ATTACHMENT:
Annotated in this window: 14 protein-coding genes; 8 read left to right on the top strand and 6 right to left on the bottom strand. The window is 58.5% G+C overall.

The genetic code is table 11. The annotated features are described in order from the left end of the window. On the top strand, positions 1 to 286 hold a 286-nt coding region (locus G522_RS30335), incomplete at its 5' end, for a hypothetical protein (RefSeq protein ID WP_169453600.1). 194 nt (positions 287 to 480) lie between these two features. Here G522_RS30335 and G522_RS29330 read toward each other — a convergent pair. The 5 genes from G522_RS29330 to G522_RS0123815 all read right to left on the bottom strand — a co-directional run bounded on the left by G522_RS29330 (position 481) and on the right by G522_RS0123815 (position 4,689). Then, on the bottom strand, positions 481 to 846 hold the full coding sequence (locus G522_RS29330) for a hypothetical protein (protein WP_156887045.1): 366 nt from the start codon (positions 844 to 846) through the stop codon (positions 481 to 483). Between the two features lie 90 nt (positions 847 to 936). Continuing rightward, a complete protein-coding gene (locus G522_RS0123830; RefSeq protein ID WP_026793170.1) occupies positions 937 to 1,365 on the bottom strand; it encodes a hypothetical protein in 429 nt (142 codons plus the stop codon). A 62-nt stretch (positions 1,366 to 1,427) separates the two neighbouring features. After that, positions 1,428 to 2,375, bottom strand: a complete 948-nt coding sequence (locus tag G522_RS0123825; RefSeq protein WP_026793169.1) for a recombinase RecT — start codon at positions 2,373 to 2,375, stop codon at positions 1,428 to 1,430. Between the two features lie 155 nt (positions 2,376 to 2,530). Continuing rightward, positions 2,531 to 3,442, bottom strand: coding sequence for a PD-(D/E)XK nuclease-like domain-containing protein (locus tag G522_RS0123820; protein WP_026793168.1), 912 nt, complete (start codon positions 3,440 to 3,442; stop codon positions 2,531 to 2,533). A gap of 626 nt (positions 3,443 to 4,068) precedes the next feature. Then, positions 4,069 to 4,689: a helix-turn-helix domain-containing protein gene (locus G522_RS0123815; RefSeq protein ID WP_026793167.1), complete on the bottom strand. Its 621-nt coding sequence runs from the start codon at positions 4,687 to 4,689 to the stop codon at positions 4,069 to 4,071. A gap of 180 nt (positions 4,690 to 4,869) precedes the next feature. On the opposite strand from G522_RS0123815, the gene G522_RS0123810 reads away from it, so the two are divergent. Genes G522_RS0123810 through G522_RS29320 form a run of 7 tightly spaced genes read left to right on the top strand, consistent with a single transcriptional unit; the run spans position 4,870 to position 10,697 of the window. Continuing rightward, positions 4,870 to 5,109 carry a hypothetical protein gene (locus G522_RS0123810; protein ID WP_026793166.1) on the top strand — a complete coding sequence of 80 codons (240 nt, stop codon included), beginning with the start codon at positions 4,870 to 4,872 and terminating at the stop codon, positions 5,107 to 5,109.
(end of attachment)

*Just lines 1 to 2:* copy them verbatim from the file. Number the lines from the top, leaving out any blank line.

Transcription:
Annotated in this window: 14 protein-coding genes; 8 read left to right on the top strand and 6 right to left on the bottom strand. The window is 58.5% G+C overall.

The genetic code is table 11. The annotated features are described in order from the left end of the window. On the top strand, positions 1 to 286 hold a 286-nt coding region (locus G522_RS30335), incomplete at its 5' end, for a hypothetical protein (RefSeq protein ID WP_169453600.1). 194 nt (positions 287 to 480) lie between these two features. Here G522_RS30335 and G522_RS29330 read toward each other — a convergent pair. The 5 genes from G522_RS29330 to G522_RS0123815 all read right to left on the bottom strand — a co-directional run bounded on the left by G522_RS29330 (position 481) and on the right by G522_RS0123815 (position 4,689). Then, on the bottom strand, positions 481 to 846 hold the full coding sequence (locus G522_RS29330) for a hypothetical protein (protein WP_156887045.1): 366 nt from the start codon (positions 844 to 846) through the stop codon (positions 481 to 483). Between the two features lie 90 nt (positions 847 to 936). Continuing rightward, a complete protein-coding gene (locus G522_RS0123830; RefSeq protein ID WP_026793170.1) occupies positions 937 to 1,365 on the bottom strand; it encodes a hypothetical protein in 429 nt (142 codons plus the stop codon). A 62-nt stretch (positions 1,366 to 1,427) separates the two neighbouring features. After that, positions 1,428 to 2,375, bottom strand: a complete 948-nt coding sequence (locus tag G522_RS0123825; RefSeq protein WP_026793169.1) for a recombinase RecT — start codon at positions 2,373 to 2,375, stop codon at positions 1,428 to 1,430. Between the two features lie 155 nt (positions 2,376 to 2,530). Continuing rightward, positions 2,531 to 3,442, bottom strand: coding sequence for a PD-(D/E)XK nuclease-like domain-containing protein (locus tag G522_RS0123820; protein WP_026793168.1), 912 nt, complete (start codon positions 3,440 to 3,442; stop codon positions 2,531 to 2,533). A gap of 626 nt (positions 3,443 to 4,068) precedes the next feature. Then, positions 4,069 to 4,689: a helix-turn-helix domain-containing protein gene (locus G522_RS0123815; RefSeq protein ID WP_026793167.1), complete on the bottom strand. Its 621-nt coding sequence runs from the start codon at positions 4,687 to 4,689 to the stop codon at positions 4,069 to 4,071. A gap of 180 nt (positions 4,690 to 4,869) precedes the next feature. On the opposite strand from G522_RS0123815, the gene G522_RS0123810 reads away from it, so the two are divergent. Genes G522_RS0123810 through G522_RS29320 form a run of 7 tightly spaced genes read left to right on the top strand, consistent with a single transcriptional unit; the run spans position 4,870 to position 10,697 of the window. Continuing rightward, positions 4,870 to 5,109 carry a hypothetical protein gene (locus G522_RS0123810; protein ID WP_026793166.1) on the top strand — a complete coding sequence of 80 codons (240 nt, stop codon included), beginning with the start codon at positions 4,870 to 4,872 and terminating at the stop codon, positions 5,107 to 5,109.